UN ambassadors visit Israeli settlement

Danny Danon says he wanted group "to have knowledge, be objective, and judge for themselves."

AMBASSADOR TO THE UN Danny Danon (second left), Guatemalan Ambassador to the UN Jorge Skinner-Klee and Ma’aleh Adumim Mayor Benny Kashriel discuss a map in Ma’aleh Adumim last week (photo credit: Courtesy)
AMBASSADOR TO THE UN Danny Danon (second left), Guatemalan Ambassador to the UN Jorge Skinner-Klee and Ma’aleh Adumim Mayor Benny Kashriel discuss a map in Ma’aleh Adumim last week
(photo credit: Courtesy)
Fourteen UN ambassadors from four continents visited the Israeli settlement of Ma’aleh Adumim east of Jerusalem last week. The delegation was escorted by Israel’s Ambassador to the UN, Danny Danon, as part of a four-and-a-half-day tour of Israel, which was organized by AJC Project Interchange in an effort to promote Israel’s position and relationships at the United Nations.
In an interview with The Jerusalem Post, Danon said the delegation was an effort to educate the ambassadors regarding Israel’s positions. “I hope that they will have the knowledge and will be objective and will be able to judge for themselves,” Danon said.
The visit to Ma’aleh Adumim, according to Danon, was organized in order to change the perception of Israeli settlements, which are often condemned in the UN as illegal and as an obstacle to peace.
“When you speak about the settlements it sounds like illegal outposts, and they saw a city that was built on the hill.
Nobody claimed that it was taken from him. It is a city of 40,000 Jewish residents, it speaks for itself,” Danon contended.
The international community considers Ma’aleh Adumim illegal under international law, while the Israeli government disputes terming settlements as illegal. The left-wing Peace Now organization has called Ma’aleh Adumim and the adjacent E1 zone, an area that covers 12 sq. km. of the West Bank, “one of the most sensitive areas in terms of the chances for a two-state solution.”
Some ambassadors offered critical questions to the mayor of Ma’aleh Adumim, Benny Kashriel, Danon said. “Someone asked if Palestinians can’t live there – and the mayor answered all their questions; it was a fruitful dialogue.”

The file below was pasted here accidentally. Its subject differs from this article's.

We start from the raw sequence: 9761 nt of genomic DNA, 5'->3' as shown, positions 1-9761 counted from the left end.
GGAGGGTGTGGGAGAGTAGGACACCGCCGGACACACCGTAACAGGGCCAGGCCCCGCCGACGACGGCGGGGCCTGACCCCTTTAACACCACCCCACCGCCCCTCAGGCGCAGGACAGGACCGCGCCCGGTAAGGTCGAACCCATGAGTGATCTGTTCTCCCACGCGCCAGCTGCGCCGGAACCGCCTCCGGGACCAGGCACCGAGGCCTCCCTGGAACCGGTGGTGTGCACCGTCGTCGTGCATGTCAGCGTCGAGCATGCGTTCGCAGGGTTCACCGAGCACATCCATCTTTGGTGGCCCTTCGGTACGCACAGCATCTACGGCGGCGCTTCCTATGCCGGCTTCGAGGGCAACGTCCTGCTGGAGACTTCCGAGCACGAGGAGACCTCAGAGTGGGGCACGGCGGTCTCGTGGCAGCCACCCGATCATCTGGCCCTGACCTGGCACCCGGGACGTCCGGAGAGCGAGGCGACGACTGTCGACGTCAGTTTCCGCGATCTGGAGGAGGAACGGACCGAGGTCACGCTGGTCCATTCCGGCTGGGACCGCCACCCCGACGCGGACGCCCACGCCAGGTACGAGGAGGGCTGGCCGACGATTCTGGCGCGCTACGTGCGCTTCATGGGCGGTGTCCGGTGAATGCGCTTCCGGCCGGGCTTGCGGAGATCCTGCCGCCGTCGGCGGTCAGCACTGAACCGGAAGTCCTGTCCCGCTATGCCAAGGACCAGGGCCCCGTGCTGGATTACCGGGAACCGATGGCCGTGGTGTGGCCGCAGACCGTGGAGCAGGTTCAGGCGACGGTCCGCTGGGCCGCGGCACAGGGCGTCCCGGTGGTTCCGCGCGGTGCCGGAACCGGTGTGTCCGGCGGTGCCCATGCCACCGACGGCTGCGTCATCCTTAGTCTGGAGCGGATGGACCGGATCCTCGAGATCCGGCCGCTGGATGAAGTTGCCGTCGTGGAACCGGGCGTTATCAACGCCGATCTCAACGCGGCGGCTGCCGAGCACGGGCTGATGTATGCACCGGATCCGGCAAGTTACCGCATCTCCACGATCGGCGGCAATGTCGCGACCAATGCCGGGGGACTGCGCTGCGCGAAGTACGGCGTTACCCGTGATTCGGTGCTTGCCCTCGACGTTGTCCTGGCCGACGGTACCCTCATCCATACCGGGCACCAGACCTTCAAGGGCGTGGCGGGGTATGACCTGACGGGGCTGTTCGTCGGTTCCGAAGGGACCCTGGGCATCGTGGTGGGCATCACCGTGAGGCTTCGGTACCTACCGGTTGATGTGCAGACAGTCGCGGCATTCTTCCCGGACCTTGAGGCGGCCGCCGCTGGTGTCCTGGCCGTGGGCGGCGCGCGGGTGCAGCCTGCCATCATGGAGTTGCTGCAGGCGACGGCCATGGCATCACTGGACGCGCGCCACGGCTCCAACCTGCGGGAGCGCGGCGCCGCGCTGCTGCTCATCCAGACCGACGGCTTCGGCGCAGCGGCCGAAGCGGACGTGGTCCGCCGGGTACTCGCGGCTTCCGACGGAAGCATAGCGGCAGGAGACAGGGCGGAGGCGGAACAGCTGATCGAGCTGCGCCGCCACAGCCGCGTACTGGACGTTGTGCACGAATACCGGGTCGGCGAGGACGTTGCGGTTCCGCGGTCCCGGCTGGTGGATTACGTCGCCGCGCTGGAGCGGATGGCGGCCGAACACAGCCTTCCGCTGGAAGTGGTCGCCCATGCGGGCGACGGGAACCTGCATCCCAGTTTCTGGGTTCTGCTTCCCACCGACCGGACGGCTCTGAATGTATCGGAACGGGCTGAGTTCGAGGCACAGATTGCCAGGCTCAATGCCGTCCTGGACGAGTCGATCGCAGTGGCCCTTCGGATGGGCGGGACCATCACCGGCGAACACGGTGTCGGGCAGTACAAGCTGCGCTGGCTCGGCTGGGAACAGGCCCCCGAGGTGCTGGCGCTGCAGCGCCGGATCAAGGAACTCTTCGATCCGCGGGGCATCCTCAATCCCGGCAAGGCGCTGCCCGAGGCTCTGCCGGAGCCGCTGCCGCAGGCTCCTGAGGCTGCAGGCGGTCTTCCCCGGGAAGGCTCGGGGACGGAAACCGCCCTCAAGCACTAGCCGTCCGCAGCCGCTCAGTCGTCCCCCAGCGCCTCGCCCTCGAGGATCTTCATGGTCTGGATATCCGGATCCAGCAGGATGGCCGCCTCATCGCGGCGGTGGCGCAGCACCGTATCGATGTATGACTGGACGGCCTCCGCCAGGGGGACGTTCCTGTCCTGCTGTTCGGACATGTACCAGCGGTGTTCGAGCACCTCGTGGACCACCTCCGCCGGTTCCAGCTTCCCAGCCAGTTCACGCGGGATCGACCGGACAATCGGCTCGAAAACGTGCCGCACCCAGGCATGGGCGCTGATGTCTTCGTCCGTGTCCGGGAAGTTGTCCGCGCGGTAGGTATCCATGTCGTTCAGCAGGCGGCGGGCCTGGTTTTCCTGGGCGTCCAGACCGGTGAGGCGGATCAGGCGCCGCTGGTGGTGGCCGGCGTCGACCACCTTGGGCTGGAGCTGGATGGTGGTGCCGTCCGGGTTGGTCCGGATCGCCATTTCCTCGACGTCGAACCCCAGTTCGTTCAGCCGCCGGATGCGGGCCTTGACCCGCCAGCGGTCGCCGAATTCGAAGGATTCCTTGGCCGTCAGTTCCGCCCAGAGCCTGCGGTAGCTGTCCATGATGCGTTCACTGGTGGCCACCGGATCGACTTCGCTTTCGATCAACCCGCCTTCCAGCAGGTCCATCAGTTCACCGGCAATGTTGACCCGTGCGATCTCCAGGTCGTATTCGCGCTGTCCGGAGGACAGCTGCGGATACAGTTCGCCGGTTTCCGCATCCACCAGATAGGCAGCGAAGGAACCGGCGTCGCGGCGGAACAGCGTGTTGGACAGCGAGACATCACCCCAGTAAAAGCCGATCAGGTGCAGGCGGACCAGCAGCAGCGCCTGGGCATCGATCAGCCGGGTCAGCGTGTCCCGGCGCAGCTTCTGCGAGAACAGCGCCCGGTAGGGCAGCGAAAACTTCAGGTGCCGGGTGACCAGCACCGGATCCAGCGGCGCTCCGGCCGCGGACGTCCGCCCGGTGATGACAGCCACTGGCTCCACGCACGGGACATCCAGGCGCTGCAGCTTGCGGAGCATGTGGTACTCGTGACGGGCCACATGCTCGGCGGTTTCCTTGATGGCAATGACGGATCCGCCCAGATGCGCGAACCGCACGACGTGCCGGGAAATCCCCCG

Danon added that the Palestinians’ “culture of hate” is the reason why they don’t live in the Jewish city, and why Jews don’t live in Palestinian cities.
Courtenay Rattray, the UN ambassador from Jamaica, told the Post he has an affinity for Israel, as he lived in the country as a child and experienced the 1967 Six-Day War firsthand.
Nevertheless, he disagrees with the country on certain policies.
“I am not shy in expressing that I am very disturbed by the settlement activity,” Rattray said. “I don’t think that is the right environment by which to have anything that is constructive.”
Rattray said his country disagrees with Israel on a number of issues, but that Jamaica is open to working with Israel.
There are Israel-sponsored resolutions that deal with agriculture and entrepreneurship which many developing countries won’t support because the sponsor is Israel, Rattray said.
“Jamaica adopts a more balanced position. We vote in favor of those resolutions based on their substance, and regardless of whatever pressure we may be subjected to as to why we are supporting Israel.”
While much of the ambassadors’ work deals with alleviating world poverty and questions of war and peace, they appeared content to take a break during a visit last Wednesday to the Volcani Agricultural Research Organization south of Tel Aviv, where they sipped lemonade and sampled oranges.
The group did include some countries that consistently side with Israel in the United Nations, including the island nation of Micronesia, but Danon said that the delegation is reaching countries that have no affinity for Israel.
“It is not a delegation of people that support Israel. We will not have our enemies come, you will not see Syria or Venezuela, who attack Israel every day. But most of the countries, I would not put them as having a position against us or not,” he said.
Among the 14 ambassadors were representatives from Albania, Argentina, Botswana, Bulgaria, Burundi,the Republic of Cameroon, Costa Rica, Georgia, Guatemala, Jamaica, Mexico, the Federated States of Micronesia, Sierra Leone and Uganda.
Rattray said that the tour is a positive step toward improving Israel’s image, but that significantly improvement in Israel’s stature in the UN would require positive progress regarding the Israeli-Palestinian conflict.
“It is a difficult nut to crack,” he said. “You know for something real to happen, in terms of moving the needle, you’re going to need to have something more tangible to get any sort of level of progress.”